R (on the application of the Incorporated Trustees of the National Council on Ageing) ("Heyday") v Secretary of State for Trade and Industry – A-G Opinion

The Employment Equality (Age) Regulations 2006 ("the Age Regulations"), which came into force on 1 October 2006, allow employers to use mandatory retirement ages and compulsorily retire employees at the age of 65 or above.

Heyday (a membership organisation created by Age Concern) brought Judicial Review proceedings in the High Court challenging this aspect of the Age Regulations. They argued that the default retirement age of 65 was unlawful and that setting an age limit was discriminatory, as many people of that age are still willing and able to work beyond these limits. Heyday considered the Age Regulations to contradict key provisions of EU law. The Court referred the case to the European Court of Justice for a preliminary ruling on the interpretation of the EC Equal Treatment Framework Directive, which gave rise to the UK's Age Regulations.

On 23 September 2008, the Advocate-General published his opinion. Though not binding on the ECJ, the opinion is often indicative of the ECJ's likely decision.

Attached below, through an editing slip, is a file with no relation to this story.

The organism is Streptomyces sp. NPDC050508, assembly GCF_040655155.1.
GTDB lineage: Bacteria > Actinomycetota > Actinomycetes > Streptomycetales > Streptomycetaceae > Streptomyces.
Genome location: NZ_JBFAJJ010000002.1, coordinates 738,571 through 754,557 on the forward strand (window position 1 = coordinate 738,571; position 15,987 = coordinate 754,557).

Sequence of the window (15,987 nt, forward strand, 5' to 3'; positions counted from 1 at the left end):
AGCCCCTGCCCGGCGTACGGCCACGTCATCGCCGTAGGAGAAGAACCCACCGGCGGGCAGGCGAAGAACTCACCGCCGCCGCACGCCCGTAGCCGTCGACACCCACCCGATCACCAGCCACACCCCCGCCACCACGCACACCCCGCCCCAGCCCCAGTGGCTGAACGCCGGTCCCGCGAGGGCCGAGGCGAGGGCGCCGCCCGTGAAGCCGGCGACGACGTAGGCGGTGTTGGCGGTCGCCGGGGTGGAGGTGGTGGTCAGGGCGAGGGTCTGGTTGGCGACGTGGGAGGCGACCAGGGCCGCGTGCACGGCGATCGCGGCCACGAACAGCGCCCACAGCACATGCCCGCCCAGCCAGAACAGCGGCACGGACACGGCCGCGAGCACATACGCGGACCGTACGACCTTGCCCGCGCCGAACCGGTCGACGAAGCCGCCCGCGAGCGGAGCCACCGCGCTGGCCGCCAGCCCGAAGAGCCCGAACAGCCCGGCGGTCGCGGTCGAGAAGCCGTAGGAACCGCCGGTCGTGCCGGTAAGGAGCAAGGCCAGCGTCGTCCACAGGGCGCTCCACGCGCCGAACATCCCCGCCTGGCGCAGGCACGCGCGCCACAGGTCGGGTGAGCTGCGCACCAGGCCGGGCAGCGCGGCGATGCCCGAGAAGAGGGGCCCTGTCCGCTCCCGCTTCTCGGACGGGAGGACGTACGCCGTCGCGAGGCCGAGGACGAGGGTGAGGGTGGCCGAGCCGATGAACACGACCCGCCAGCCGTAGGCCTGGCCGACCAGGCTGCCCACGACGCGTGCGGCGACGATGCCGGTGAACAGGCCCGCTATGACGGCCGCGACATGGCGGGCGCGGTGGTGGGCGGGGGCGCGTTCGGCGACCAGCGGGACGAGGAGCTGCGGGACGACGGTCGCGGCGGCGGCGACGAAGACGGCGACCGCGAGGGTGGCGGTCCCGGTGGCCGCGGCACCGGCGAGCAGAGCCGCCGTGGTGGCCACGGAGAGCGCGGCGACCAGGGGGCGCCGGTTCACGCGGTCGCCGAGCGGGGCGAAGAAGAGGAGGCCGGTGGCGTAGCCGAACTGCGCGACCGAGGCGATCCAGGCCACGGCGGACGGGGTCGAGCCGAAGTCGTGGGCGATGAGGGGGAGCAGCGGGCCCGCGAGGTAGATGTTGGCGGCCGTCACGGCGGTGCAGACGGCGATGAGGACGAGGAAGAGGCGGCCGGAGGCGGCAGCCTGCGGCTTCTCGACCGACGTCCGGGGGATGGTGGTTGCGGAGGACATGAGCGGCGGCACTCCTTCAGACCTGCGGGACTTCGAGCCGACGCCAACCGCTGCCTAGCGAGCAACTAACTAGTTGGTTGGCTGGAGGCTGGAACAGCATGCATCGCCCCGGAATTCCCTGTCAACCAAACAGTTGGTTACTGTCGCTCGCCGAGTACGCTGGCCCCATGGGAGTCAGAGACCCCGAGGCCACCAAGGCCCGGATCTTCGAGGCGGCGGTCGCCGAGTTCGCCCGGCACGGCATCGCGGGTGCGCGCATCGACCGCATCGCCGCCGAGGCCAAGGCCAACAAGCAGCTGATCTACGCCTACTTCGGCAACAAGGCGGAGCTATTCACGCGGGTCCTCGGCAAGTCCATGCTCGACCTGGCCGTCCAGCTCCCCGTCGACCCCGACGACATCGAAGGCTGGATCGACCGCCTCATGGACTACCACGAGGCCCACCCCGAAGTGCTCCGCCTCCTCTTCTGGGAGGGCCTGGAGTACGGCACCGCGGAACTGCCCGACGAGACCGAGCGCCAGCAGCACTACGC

Rejecting Heyday's contention that the Age Regulations are contrary to EU rules on age discrimination, the Advocate-General concluded that the practice of dismissing employees aged 65 or over – provided that the reason for the dismissal is retirement – can, in principle, be justified. If the ECJ agrees, it will then be a matter for the UK's National Courts to determine whether or not the compulsory retirement regime set out in the Age Regulations can be objectively and reasonably justified.

According to the Employment Tribunal Service, approximately 260 cases involving people claiming compensation after being forced to retire at 65, have been stayed pending the outcome of these proceedings. The ECJ's ruling is expected to be delivered next year.